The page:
9. Talk conversationally to your audience. Audiences connect with a presenter that is both professional and approachable. Talk to your audience, don't read to them. Use an outline with key words and phrases, rather than presenting from a scripted page. The danger of presenting from a script is the urge to read it. You put children to sleep by reading to them and that works for adults too. Leave your script at home and bring your outline to the presentation. Key words will trigger your thoughts and allow you to focus on your audience.
Put inflection in your voice. Presenters who fail to change pitch, volume, and rate of speaking will soon hypnotize their listeners. Be sure to keep your voice up at the ends of sentences. Many presenters speak very rapidly, never pause and only take quick, shallow breaths. So relax, smile, pause, breathe and remember to focus on the audience.
There is no substitute for practice, so practice your presentation to family and friends. At the very least audio-tape or videotape your presentation. Practice, so you'll know how long your presentation really is. Experiment with emphasis and inflection and work out the bumpy transitions. The audience deserves your very best -- don't practice on them! The risk is too great.
10. When you deliver a presentation your natural personality should include gesturing. Move your arms fluidly from the shoulders, not just the elbows. Wild, jerky gesturing is distracting. And so is the person who is nailed to one spot in the rigid fig leaf stance, with their hands tightly folded below the waist.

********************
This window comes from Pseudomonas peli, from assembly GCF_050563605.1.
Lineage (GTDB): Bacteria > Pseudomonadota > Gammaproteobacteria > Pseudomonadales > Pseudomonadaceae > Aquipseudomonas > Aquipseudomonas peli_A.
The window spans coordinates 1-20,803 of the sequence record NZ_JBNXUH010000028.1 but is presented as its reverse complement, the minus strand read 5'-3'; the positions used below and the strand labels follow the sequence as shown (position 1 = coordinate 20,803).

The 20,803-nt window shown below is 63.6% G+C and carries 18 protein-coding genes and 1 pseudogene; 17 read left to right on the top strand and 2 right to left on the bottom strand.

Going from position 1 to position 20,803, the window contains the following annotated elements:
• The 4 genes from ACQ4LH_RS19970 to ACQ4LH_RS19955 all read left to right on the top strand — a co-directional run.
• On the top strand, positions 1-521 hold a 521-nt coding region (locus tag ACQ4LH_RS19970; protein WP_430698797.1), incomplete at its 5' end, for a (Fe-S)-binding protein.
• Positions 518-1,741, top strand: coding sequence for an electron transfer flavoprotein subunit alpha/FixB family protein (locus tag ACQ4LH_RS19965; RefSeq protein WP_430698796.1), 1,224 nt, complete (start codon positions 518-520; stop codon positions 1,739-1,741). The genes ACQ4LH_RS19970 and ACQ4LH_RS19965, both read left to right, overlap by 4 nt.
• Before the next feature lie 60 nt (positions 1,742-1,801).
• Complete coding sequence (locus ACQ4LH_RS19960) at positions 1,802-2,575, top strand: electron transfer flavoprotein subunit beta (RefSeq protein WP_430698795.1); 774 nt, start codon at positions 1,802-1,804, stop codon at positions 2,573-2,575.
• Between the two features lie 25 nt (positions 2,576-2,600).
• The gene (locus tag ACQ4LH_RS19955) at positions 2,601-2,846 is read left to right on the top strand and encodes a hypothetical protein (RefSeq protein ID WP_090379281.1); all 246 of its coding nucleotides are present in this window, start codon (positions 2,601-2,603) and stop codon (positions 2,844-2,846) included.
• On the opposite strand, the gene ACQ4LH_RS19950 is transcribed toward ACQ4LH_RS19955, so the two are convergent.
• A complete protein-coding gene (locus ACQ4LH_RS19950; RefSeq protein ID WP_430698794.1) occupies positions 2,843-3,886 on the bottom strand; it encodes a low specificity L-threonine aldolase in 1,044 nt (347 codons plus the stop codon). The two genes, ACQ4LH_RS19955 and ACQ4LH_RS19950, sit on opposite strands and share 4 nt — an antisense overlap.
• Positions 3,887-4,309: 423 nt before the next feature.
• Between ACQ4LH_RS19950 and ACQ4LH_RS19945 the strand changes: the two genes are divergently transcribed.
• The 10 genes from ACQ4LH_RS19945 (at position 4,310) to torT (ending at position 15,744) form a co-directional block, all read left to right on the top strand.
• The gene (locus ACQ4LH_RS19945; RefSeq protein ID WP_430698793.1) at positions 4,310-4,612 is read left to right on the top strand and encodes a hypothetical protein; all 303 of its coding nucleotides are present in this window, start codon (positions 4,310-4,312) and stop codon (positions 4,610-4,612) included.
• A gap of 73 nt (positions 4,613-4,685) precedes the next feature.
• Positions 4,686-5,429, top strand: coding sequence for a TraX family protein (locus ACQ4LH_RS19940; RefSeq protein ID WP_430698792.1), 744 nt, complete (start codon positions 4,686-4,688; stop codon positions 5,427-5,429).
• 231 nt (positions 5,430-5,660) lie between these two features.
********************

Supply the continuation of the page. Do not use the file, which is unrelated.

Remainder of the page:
Walking is also a natural part of presenting. Pacing is not. Prevent pacing by walking with a definite destination in mind.
11. Visuals can be very effective tools to capture and keep the audience's attention. Used improperly they can destroy audience attention and your presentation. Regardless of the visual you choose -- computer presentation, overhead transparencies, slides, props, etc., talk to the audience. Remember that you, not the equipment, are the most important visual to the audience.
The purpose of visuals are to:
Many presenters inadvertently distract their audience, particularly with computer projection presentations by commenting on the spectacular features, "Isn't this slick, watch this, now it'll ..., now watch this ...." The visual's purpose isn't to dazzle or confound -- it is to get your message across.
Check out the equipment before your presentation. Make sure it works and you know where all the necessary switches, buttons, and levers are. Of course, in spite of all the checking, sometimes the equipment fails. That brings up the very important topic of magnificent recoveries. Plan your presentation for the event of equipment failure.
12. One of the greatest lessons from Will Rogers is how to make a magnificent recovery when something goes wrong. In fact, he learned those could be some of his shining moments. And, it definitely gets the audience's attention. Now Will didn't have to worry about a malfunctioning computer, but there are plenty of other ways to be snared. Many people get rattled simply by losing their train of thought. Or, how about the man who set his pants on fire while nervously flicking the lighter in his pocket. Now there's an opportunity for a magnificent recovery!